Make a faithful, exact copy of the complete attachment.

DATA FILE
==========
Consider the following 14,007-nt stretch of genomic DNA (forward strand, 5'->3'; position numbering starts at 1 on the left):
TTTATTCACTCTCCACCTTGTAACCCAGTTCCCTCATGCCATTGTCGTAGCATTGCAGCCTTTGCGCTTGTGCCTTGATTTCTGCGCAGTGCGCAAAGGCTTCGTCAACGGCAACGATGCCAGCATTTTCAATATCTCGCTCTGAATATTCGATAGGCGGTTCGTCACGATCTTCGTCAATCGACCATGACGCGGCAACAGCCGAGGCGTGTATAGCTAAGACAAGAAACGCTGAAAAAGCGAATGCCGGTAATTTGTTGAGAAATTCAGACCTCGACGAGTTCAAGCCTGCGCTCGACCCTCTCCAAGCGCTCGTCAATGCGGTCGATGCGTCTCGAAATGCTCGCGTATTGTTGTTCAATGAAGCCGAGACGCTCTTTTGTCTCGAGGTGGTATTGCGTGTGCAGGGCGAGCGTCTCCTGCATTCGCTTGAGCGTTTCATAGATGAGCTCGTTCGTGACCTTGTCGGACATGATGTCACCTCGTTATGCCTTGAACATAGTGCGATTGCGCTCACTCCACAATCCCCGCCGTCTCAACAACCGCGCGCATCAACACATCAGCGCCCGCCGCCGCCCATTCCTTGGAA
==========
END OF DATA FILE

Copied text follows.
Consider the following 14,007-nt stretch of genomic DNA (forward strand, 5'->3'; position numbering starts at 1 on the left):
TTTATTCACTCTCCACCTTGTAACCCAGTTCCCTCATGCCATTGTCGTAGCATTGCAGCCTTTGCGCTTGTGCCTTGATTTCTGCGCAGTGCGCAAAGGCTTCGTCAACGGCAACGATGCCAGCATTTTCAATATCTCGCTCTGAATATTCGATAGGCGGTTCGTCACGATCTTCGTCAATCGACCATGACGCGGCAACAGCCGAGGCGTGTATAGCTAAGACAAGAAACGCTGAAAAAGCGAATGCCGGTAATTTGTTGAGAAATTCAGACCTCGACGAGTTCAAGCCTGCGCTCGACCCTCTCCAAGCGCTCGTCAATGCGGTCGATGCGTCTCGAAATGCTCGCGTATTGTTGTTCAATGAAGCCGAGACGCTCTTTTGTCTCGAGGTGGTATTGCGTGTGCAGGGCGAGCGTCTCCTGCATTCGCTTGAGCGTTTCATAGATGAGCTCGTTCGTGACCTTGTCGGACATGATGTCACCTCGTTATGCCTTGAACATAGTGCGATTGCGCTCACTCCACAATCCCCGCCGTCTCAACAACCGCGCGCATCAACACATCAGCGCCCGCCGCCGCCCATTCCTTGGAA